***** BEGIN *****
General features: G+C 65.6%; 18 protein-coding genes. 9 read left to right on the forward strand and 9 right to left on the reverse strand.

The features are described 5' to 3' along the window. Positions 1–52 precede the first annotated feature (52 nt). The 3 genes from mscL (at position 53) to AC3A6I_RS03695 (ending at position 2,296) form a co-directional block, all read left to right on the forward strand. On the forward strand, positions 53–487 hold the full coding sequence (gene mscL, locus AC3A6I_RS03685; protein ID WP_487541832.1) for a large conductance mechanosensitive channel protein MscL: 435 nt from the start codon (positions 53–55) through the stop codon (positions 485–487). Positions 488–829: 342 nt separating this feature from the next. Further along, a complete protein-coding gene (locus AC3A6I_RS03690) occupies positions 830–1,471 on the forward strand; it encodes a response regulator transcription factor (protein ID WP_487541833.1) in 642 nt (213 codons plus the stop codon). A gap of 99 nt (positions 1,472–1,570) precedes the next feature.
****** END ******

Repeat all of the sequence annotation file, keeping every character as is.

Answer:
General features: G+C 65.6%; 18 protein-coding genes. 9 read left to right on the forward strand and 9 right to left on the reverse strand.

The features are described 5' to 3' along the window. Positions 1–52 precede the first annotated feature (52 nt). The 3 genes from mscL (at position 53) to AC3A6I_RS03695 (ending at position 2,296) form a co-directional block, all read left to right on the forward strand. On the forward strand, positions 53–487 hold the full coding sequence (gene mscL, locus AC3A6I_RS03685; protein ID WP_487541832.1) for a large conductance mechanosensitive channel protein MscL: 435 nt from the start codon (positions 53–55) through the stop codon (positions 485–487). Positions 488–829: 342 nt separating this feature from the next. Further along, a complete protein-coding gene (locus AC3A6I_RS03690) occupies positions 830–1,471 on the forward strand; it encodes a response regulator transcription factor (protein ID WP_487541833.1) in 642 nt (213 codons plus the stop codon). A gap of 99 nt (positions 1,472–1,570) precedes the next feature.